The crib scene has many people: shepherds, kings, a woman at the village well, and of course Mary and Joseph. How deep was the faith of each that first Christmas night?

How did they understand the excitement at the birth of Jesus?

Did they live to hear him preach when he began his public ministry? We, the people who will stand and gaze at the new cathedral crib, what of our faith, - our faith in Jesus Christ who is ‘with us always’?

Each year the crib scene speaks to what is happening in the world around us. The prophet Isaiah spoke of a ‘Son being born for us’ who would be ‘Mighty God and Prince of Peace’. Every day of Christmas let us each pray to Jesus Christ, the Prince of Peace, to bring peace where there is war, - the Ukraine, Israel-Palestine, Sudan and sadly so many other places.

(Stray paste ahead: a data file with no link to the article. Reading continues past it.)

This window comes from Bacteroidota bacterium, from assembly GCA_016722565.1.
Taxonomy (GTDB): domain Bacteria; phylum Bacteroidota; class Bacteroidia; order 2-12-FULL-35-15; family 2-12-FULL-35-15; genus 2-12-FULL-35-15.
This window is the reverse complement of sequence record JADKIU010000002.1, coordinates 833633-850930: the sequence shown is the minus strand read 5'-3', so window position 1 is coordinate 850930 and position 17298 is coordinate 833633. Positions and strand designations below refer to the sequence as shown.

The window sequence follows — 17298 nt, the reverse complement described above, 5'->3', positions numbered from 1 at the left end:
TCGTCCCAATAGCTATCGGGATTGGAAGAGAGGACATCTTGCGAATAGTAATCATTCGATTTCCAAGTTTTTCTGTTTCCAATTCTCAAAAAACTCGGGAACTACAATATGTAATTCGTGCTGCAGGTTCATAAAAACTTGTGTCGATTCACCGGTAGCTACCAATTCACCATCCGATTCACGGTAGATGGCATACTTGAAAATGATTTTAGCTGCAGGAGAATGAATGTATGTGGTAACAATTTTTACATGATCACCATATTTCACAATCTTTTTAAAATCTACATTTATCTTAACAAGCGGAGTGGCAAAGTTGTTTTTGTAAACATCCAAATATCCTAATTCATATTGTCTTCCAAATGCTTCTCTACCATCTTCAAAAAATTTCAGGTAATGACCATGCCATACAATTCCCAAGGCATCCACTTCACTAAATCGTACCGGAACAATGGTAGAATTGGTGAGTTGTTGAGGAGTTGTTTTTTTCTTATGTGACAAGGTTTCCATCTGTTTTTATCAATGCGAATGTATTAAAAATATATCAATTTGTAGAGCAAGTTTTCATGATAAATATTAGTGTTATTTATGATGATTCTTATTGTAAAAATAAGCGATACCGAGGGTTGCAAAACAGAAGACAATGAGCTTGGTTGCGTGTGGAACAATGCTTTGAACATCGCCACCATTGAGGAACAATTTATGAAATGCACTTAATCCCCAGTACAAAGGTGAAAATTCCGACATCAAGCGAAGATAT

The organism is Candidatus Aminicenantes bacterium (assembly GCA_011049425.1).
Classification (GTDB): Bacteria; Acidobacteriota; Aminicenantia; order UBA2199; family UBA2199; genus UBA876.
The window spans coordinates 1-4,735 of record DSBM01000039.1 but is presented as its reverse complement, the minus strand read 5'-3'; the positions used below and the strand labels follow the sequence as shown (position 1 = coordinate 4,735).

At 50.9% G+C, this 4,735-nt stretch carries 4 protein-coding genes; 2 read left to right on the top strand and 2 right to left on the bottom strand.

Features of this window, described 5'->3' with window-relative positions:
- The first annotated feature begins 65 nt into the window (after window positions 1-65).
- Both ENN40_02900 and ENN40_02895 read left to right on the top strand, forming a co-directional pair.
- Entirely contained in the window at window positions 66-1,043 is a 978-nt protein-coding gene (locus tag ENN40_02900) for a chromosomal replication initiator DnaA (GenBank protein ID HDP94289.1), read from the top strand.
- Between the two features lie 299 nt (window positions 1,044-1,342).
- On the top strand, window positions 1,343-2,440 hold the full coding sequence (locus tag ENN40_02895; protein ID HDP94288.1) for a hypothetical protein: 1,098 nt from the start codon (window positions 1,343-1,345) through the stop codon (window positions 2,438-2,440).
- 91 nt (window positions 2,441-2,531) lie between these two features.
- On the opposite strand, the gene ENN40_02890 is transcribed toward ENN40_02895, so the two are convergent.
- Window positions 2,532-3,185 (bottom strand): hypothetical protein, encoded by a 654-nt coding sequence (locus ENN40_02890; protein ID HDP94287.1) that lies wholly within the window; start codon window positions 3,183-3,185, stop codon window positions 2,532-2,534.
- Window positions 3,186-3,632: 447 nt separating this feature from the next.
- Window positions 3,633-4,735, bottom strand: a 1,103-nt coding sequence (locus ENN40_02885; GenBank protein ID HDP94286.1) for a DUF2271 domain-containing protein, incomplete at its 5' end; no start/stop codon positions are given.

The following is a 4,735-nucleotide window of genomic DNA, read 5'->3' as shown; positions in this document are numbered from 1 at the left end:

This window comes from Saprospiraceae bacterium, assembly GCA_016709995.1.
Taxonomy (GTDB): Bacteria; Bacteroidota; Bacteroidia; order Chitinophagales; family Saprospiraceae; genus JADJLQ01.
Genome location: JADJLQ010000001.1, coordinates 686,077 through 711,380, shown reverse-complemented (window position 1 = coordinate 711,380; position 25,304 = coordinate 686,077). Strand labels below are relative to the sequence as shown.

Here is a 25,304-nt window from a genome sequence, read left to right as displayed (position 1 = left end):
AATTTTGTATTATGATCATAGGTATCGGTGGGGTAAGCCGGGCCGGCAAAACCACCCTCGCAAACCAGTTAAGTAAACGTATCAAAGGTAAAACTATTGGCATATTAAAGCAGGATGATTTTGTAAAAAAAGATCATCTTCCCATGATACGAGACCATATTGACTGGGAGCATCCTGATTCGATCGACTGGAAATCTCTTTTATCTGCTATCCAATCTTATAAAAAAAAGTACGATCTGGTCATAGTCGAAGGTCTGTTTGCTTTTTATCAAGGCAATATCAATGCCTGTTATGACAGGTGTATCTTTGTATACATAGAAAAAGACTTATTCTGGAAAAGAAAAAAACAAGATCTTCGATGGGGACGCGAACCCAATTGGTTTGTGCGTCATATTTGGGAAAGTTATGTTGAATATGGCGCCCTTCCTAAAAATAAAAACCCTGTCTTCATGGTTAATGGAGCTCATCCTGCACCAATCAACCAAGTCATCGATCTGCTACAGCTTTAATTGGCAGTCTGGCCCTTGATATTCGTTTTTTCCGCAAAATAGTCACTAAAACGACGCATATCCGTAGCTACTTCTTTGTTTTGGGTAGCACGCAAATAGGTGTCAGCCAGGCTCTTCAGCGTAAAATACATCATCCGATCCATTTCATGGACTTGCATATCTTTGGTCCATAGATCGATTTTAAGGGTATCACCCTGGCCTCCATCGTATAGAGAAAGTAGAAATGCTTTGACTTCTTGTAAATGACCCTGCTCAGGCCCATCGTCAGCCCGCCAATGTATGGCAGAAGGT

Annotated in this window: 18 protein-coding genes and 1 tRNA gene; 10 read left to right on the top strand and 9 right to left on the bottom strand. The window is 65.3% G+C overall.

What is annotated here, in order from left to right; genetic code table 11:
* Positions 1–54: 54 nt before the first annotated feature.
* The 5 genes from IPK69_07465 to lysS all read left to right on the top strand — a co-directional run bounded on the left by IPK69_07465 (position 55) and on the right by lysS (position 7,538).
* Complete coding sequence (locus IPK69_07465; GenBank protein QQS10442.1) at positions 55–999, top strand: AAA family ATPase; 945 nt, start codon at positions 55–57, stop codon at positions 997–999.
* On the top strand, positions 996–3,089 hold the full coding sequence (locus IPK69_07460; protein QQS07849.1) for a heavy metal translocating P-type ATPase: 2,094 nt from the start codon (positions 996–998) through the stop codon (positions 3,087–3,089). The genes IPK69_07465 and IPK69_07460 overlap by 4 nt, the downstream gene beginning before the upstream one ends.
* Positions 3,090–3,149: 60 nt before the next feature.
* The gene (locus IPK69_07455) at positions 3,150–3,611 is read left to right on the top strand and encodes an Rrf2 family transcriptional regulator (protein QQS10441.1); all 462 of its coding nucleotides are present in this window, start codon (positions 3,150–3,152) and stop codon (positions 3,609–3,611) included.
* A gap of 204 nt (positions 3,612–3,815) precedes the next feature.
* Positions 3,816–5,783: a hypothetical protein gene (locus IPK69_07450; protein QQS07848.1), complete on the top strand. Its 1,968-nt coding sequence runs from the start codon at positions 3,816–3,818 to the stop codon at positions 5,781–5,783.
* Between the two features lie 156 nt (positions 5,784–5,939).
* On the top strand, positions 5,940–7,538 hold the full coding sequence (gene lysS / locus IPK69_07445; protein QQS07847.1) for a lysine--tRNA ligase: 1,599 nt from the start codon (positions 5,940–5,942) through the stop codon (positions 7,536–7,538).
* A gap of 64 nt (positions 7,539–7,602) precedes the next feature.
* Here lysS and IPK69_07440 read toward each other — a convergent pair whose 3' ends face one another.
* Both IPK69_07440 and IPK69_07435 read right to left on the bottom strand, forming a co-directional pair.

Far from home for the census, Jesus was born to Mary and Joseph in a stable. He was born without any of the facilities of home, not even neighbours to help out! If that simplicity and poverty was the lot of the Holy Family as Jesus entered the world, surely we, his disciples, ought to have a simple Christmas, the basics with no excess or extravagance?

All his life Jesus lived for others, again and again he reached out to help and share with people in need.

I firmly believe that what we give to the various charities who seek funds at Christmas time is money well spent. Give to charities, especially to Saint Vincent de Paul who do so much good work throughout the diocese.

There are so many among us who through some misfortune or other find themselves in need this Christmas. Let us open our hearts to them, ‘In giving we receive’.